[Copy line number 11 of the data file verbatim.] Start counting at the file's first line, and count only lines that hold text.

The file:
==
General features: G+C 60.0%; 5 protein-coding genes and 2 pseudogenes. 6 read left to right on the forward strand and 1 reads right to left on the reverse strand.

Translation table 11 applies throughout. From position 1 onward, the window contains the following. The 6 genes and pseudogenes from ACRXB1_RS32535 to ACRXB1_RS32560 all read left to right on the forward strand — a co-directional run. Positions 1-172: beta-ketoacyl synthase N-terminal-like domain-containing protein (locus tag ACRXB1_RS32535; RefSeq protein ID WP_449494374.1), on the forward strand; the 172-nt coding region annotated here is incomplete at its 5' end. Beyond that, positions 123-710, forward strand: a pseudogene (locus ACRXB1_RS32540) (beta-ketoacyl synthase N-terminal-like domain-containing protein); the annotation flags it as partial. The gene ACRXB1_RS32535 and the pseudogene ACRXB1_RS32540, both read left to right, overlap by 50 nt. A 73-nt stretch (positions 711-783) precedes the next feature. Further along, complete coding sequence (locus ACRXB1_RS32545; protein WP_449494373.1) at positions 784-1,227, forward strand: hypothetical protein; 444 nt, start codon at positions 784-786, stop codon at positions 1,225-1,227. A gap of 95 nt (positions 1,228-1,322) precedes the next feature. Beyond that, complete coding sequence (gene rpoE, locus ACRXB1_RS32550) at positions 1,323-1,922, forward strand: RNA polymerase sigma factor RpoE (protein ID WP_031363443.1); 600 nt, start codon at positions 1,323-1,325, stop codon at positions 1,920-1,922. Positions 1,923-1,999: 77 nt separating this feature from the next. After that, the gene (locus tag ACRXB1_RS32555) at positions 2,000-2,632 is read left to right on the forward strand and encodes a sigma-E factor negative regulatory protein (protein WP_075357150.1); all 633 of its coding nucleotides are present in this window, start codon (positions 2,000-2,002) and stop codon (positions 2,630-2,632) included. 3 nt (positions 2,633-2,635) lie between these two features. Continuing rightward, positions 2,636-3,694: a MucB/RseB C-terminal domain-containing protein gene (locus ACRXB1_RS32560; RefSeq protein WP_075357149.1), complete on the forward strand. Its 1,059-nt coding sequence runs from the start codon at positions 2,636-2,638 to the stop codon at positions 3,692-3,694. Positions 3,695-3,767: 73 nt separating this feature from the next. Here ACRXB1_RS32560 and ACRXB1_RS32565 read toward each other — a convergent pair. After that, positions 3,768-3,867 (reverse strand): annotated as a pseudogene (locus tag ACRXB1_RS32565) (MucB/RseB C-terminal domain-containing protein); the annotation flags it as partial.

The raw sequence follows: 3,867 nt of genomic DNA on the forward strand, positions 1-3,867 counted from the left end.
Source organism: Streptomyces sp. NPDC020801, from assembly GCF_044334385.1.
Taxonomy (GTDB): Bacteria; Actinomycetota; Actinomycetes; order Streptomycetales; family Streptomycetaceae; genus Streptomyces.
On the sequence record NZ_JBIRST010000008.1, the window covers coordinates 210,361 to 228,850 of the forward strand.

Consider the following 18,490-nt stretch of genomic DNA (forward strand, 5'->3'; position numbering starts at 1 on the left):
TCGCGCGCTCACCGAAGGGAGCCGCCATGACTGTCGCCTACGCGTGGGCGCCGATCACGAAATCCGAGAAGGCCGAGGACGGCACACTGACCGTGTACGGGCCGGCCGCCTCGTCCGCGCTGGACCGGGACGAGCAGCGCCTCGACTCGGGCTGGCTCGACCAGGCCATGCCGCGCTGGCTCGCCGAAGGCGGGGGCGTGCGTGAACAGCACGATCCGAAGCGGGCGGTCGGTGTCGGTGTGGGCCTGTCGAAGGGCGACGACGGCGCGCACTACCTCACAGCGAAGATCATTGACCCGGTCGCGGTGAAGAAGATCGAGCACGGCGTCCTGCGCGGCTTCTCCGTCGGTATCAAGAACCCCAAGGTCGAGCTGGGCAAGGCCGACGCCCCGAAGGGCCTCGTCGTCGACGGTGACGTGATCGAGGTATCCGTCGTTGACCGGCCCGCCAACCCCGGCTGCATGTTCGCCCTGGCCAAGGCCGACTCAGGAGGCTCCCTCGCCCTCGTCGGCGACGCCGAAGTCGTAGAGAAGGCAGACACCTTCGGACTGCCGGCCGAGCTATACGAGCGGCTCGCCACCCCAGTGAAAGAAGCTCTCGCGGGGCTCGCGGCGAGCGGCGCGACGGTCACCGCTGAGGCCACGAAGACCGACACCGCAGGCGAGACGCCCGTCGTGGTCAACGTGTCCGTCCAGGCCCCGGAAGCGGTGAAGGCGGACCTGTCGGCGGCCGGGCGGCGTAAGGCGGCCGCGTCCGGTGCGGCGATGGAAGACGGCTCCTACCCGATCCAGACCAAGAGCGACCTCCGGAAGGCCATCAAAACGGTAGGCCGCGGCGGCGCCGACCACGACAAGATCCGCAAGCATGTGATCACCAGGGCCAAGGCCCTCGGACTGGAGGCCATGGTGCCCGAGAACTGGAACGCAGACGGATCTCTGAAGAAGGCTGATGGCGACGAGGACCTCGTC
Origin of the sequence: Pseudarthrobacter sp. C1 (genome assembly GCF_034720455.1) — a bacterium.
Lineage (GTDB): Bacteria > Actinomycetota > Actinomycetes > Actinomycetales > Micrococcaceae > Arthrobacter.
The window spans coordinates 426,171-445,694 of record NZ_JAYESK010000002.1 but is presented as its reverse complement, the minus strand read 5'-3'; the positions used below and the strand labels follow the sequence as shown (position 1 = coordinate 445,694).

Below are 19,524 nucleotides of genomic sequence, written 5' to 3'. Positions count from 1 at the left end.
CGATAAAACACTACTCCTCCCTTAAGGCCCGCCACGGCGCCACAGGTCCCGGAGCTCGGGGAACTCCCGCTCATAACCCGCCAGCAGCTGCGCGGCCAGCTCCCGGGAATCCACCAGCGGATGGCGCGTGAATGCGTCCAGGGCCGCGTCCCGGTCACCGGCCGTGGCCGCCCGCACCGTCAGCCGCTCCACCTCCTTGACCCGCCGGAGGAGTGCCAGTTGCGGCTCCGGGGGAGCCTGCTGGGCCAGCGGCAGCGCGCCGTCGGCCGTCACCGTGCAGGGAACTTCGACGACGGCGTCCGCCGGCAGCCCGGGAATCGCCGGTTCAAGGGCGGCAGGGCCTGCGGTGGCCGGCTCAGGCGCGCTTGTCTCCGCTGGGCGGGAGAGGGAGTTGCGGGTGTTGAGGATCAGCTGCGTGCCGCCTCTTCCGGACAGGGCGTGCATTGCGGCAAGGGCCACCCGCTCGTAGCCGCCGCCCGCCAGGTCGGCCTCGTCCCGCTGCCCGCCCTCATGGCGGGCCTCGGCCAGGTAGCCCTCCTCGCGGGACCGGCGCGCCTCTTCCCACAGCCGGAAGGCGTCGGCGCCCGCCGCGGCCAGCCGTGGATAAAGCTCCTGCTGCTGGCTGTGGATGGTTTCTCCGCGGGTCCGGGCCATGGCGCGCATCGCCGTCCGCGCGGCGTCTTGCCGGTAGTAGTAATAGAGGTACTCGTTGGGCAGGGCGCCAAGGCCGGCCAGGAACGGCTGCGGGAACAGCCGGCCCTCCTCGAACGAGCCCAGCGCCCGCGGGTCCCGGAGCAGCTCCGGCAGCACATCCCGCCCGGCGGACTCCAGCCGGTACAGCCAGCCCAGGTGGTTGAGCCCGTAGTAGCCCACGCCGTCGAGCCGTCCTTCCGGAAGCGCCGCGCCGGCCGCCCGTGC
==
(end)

The window spans coordinates 426,171-445,694 of record NZ_JAYESK010000002.1 but is presented as its reverse complement, the minus strand read 5'-3'; the positions used below and the strand labels follow the sequence as shown (position 1 = coordinate 445,694).